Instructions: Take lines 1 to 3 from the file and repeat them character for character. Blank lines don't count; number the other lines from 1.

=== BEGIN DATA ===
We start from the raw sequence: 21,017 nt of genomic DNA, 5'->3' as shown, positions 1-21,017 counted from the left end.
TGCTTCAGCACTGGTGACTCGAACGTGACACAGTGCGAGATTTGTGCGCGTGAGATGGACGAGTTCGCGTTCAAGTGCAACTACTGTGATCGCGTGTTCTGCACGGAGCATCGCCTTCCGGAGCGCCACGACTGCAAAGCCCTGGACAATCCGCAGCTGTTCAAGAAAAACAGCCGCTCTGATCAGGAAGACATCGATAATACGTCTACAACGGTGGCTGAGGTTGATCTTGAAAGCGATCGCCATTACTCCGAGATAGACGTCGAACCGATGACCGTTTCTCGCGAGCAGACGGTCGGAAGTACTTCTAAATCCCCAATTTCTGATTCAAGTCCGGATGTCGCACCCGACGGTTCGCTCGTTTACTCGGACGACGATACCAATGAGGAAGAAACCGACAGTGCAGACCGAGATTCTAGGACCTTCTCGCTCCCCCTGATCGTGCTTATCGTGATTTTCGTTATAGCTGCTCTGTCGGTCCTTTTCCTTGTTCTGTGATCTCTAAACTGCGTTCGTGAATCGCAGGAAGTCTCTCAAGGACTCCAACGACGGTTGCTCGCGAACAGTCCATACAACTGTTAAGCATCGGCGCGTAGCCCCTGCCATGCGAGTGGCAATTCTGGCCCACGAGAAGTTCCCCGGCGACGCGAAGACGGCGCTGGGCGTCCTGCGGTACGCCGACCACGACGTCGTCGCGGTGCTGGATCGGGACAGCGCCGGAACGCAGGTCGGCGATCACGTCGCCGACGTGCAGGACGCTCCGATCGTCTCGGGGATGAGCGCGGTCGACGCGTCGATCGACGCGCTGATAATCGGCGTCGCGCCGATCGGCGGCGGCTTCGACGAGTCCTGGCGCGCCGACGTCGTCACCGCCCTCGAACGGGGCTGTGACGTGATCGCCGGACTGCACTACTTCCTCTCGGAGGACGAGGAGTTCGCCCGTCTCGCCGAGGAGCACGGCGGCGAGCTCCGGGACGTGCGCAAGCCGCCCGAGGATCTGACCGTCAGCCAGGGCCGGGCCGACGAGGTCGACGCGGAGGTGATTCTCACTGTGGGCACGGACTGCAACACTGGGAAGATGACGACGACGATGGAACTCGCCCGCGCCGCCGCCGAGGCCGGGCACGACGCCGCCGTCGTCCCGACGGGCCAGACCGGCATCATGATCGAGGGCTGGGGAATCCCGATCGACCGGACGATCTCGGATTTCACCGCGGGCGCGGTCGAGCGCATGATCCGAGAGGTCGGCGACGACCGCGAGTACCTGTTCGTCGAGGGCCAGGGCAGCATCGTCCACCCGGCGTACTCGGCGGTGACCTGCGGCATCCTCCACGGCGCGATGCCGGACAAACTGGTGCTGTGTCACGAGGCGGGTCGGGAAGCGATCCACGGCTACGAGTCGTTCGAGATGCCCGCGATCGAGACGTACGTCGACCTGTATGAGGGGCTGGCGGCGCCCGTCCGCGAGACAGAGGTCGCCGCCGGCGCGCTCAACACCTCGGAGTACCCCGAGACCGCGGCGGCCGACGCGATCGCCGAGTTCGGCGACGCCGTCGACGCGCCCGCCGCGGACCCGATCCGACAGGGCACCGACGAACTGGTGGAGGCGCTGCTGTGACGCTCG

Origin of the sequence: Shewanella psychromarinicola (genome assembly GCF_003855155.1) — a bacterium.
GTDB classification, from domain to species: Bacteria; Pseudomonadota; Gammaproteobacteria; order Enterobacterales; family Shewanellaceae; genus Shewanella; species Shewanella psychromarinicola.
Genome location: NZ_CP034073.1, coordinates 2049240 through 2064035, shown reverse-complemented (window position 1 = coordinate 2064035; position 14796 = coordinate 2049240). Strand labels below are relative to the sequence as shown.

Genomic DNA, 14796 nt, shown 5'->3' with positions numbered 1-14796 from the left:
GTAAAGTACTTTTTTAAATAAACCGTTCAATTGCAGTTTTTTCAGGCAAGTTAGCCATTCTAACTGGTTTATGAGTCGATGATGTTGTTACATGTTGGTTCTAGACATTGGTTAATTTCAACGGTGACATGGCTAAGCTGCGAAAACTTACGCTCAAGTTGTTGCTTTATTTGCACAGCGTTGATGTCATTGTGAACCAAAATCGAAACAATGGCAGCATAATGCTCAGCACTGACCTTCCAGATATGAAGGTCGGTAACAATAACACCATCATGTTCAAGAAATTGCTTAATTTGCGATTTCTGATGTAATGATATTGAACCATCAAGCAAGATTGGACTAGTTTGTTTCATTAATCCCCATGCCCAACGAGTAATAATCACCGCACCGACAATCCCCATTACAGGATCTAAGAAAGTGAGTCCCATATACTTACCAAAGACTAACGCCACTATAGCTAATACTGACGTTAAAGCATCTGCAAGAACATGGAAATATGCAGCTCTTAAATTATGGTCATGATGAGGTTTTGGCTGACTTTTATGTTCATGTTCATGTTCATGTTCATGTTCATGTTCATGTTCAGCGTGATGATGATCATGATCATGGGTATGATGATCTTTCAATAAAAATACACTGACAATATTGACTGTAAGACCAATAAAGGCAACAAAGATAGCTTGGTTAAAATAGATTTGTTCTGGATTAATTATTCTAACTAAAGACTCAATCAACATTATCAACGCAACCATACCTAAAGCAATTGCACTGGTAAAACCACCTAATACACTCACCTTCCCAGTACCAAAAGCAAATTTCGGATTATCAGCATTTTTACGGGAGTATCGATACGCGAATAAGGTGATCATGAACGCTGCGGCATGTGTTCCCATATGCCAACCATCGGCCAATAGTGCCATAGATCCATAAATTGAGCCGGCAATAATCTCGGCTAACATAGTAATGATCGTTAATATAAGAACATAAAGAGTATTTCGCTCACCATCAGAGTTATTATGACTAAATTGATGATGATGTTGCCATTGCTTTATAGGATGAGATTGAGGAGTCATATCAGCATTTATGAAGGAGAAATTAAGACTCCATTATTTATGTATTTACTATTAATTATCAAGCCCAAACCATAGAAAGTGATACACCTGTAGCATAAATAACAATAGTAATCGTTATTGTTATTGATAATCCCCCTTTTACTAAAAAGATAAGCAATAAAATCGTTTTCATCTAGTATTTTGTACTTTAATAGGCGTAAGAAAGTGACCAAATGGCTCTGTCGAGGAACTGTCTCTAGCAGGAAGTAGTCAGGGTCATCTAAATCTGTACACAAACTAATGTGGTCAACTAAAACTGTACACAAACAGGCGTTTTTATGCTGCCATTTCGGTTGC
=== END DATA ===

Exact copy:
We start from the raw sequence: 21,017 nt of genomic DNA, 5'->3' as shown, positions 1-21,017 counted from the left end.
TGCTTCAGCACTGGTGACTCGAACGTGACACAGTGCGAGATTTGTGCGCGTGAGATGGACGAGTTCGCGTTCAAGTGCAACTACTGTGATCGCGTGTTCTGCACGGAGCATCGCCTTCCGGAGCGCCACGACTGCAAAGCCCTGGACAATCCGCAGCTGTTCAAGAAAAACAGCCGCTCTGATCAGGAAGACATCGATAATACGTCTACAACGGTGGCTGAGGTTGATCTTGAAAGCGATCGCCATTACTCCGAGATAGACGTCGAACCGATGACCGTTTCTCGCGAGCAGACGGTCGGAAGTACTTCTAAATCCCCAATTTCTGATTCAAGTCCGGATGTCGCACCCGACGGTTCGCTCGTTTACTCGGACGACGATACCAATGAGGAAGAAACCGACAGTGCAGACCGAGATTCTAGGACCTTCTCGCTCCCCCTGATCGTGCTTATCGTGATTTTCGTTATAGCTGCTCTGTCGGTCCTTTTCCTTGTTCTGTGATCTCTAAACTGCGTTCGTGAATCGCAGGAAGTCTCTCAAGGACTCCAACGACGGTTGCTCGCGAACAGTCCATACAACTGTTAAGCATCGGCGCGTAGCCCCTGCCATGCGAGTGGCAATTCTGGCCCACGAGAAGTTCCCCGGCGACGCGAAGACGGCGCTGGGCGTCCTGCGGTACGCCGACCACGACGTCGTCGCGGTGCTGGATCGGGACAGCGCCGGAACGCAGGTCGGCGATCACGTCGCCGACGTGCAGGACGCTCCGATCGTCTCGGGGATGAGCGCGGTCGACGCGTCGATCGACGCGCTGATAATCGGCGTCGCGCCGATCGGCGGCGGCTTCGACGAGTCCTGGCGCGCCGACGTCGTCACCGCCCTCGAACGGGGCTGTGACGTGATCGCCGGACTGCACTACTTCCTCTCGGAGGACGAGGAGTTCGCCCGTCTCGCCGAGGAGCACGGCGGCGAGCTCCGGGACGTGCGCAAGCCGCCCGAGGATCTGACCGTCAGCCAGGGCCGGGCCGACGAGGTCGACGCGGAGGTGATTCTCACTGTGGGCACGGACTGCAACACTGGGAAGATGACGACGACGATGGAACTCGCCCGCGCCGCCGCCGAGGCCGGGCACGACGCCGCCGTCGTCCCGACGGGCCAGACCGGCATCATGATCGAGGGCTGGGGAATCCCGATCGACCGGACGATCTCGGATTTCACCGCGGGCGCGGTCGAGCGCATGATCCGAGAGGTCGGCGACGACCGCGAGTACCTGTTCGTCGAGGGCCAGGGCAGCATCGTCCACCCGGCGTACTCGGCGGTGACCTGCGGCATCCTCCACGGCGCGATGCCGGACAAACTGGTGCTGTGTCACGAGGCGGGTCGGGAAGCGATCCACGGCTACGAGTCGTTCGAGATGCCCGCGATCGAGACGTACGTCGACCTGTATGAGGGGCTGGCGGCGCCCGTCCGCGAGACAGAGGTCGCCGCCGGCGCGCTCAACACCTCGGAGTACCCCGAGACCGCGGCGGCCGACGCGATCGCCGAGTTCGGCGACGCCGTCGACGCGCCCGCCGCGGACCCGATCCGACAGGGCACCGACGAACTGGTGGAGGCGCTGCTGTGACGCTCG

Origin of the sequence: Shewanella psychromarinicola (genome assembly GCF_003855155.1) — a bacterium.